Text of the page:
Re-examining “Big Sugar”: How Sloppy Reporting Can Lead to Mistaken Conventional Wisdom


[vc_row][vc_column][vc_column_text]By Katherine McLane

A veritable case study on modern media and conventional wisdom played out in recent days as reporters, bloggers, pundits, and, eventually, half of your Facebook friends, reacted to a JAMA Internal Medicine story about how 50 years ago, the Sugar Research Foundation funded Harvard-led research into sugar and its potential health effects.

Although the story’s authors Cristin Kearns, Laura Schmidt and Stanton Glantz pointed out “there is no direct evidence that the sugar industry wrote or changed the (New England Journal of Medicine) review manuscript” and “the evidence that the industry shaped the review’s conclusions is circumstantial,” that didn’t stop certain audiences from quickly jumping to conclusions (i.e. accusations).

The New York Times weighed in; the headline of its story…The Shady History of Big Sugar and its health blog, Well, featured a slew of stories on the supposed infiltration of sugar into nearly all facets of our daily diets. A Big Tobacco Moment for the Sugar Industry is how The New Yorker described it. Those stories were just the tip of the iceberg as the narrative played out in publications all over the world.

The misleading conventional wisdom that began to take shape as opinions proliferated was that the sugar industry is responsible for America’s obesity epidemic today because half a century ago, it successfully pulled the wool over everyone’s eyes with this one Harvard-led study.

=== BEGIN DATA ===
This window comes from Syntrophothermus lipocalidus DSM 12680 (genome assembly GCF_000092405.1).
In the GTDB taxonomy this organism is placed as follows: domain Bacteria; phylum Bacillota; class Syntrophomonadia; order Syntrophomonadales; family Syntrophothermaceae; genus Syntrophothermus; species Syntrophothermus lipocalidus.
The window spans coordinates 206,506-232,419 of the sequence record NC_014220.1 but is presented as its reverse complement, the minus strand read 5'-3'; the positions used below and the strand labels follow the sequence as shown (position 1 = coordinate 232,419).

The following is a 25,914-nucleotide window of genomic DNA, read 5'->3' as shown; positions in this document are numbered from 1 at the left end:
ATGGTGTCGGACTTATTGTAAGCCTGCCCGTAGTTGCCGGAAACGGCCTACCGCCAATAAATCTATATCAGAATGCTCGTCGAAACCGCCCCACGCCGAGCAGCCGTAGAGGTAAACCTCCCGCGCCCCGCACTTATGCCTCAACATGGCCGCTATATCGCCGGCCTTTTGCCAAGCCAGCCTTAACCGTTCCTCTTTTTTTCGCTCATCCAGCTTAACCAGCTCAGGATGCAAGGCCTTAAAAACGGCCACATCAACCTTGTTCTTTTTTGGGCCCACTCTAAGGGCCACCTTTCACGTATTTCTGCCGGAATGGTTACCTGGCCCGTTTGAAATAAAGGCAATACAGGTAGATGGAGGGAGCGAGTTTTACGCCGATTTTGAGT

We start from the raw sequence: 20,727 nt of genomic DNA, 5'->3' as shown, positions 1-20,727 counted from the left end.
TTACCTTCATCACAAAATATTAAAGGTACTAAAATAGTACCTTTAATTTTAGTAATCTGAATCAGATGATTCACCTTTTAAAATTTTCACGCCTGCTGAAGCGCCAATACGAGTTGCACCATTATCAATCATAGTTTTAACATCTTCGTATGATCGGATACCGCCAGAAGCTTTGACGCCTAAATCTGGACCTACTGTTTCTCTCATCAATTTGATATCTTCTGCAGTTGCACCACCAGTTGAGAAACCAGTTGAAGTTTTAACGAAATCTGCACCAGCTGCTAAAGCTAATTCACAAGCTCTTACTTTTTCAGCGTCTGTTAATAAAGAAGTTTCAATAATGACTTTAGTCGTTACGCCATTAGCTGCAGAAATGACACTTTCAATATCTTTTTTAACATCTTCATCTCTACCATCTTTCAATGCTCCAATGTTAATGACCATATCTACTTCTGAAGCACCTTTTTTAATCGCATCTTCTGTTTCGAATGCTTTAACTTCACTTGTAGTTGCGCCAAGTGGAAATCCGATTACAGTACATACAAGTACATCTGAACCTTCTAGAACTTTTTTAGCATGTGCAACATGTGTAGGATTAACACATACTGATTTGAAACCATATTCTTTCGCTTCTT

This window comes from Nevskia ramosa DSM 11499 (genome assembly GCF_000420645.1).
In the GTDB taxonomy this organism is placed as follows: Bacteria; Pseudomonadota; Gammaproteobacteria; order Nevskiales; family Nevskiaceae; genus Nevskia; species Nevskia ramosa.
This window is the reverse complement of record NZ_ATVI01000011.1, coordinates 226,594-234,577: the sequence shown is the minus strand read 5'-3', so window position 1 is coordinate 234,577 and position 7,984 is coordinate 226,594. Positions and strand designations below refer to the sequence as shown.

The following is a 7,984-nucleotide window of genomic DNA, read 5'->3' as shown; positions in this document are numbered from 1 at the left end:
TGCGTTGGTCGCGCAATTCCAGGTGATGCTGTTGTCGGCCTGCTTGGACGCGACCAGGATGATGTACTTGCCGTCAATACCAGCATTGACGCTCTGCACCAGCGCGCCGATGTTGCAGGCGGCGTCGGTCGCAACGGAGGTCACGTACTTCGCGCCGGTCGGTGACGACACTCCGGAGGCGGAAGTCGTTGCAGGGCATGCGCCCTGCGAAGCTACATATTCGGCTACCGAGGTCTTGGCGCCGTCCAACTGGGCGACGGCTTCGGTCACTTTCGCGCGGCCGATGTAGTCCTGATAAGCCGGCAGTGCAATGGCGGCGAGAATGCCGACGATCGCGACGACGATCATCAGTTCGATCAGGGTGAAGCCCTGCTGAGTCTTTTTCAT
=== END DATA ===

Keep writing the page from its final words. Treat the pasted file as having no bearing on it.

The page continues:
Several things jump out at anyone willing to thoughtfully consider the facts:

• Can it really be that there is so little other dietary research in existence that this 50 year-old industry-funded study completely reconfigured how government, science, medicine, and the general public view basic nutrition?

• Do we collectively believe that Harvard, one of the most distinguished institutions of higher education and research in the world, would eagerly collude with any industry and compromise scientific evidence in order to make a few extra dollars? Or that Harvard would employ scientists who would engage in pay-to-play research?

• Doesn’t this version of events as reported (i.e. that Big Sugar is essentially responsible for the obesity epidemic in America) completely exclude other related industries from consideration—industries that also had a clear interest in shaping Americans’ diets over the previous decades? Are we to believe that during the past half-century no other industries in this space were helping to fund serious scientific research by respected academic institutions?

• Behind the shock apparent in the recent media coverage there also seems to be distaste for industry-funded research, as if the very notion of an industry paying a distinguished third-party institution to objectively examine its products and their effects is repugnant. (Why shouldn’t they? In fact, don’t they have a responsibility to do so for the sake of the public trust?)

• Are we to believe that any academic or scientist who performs industry funded research – even if they follow every ethical, scientific, and institutional guideline, as the Harvard scientists appear to have done – has compromised himself somehow?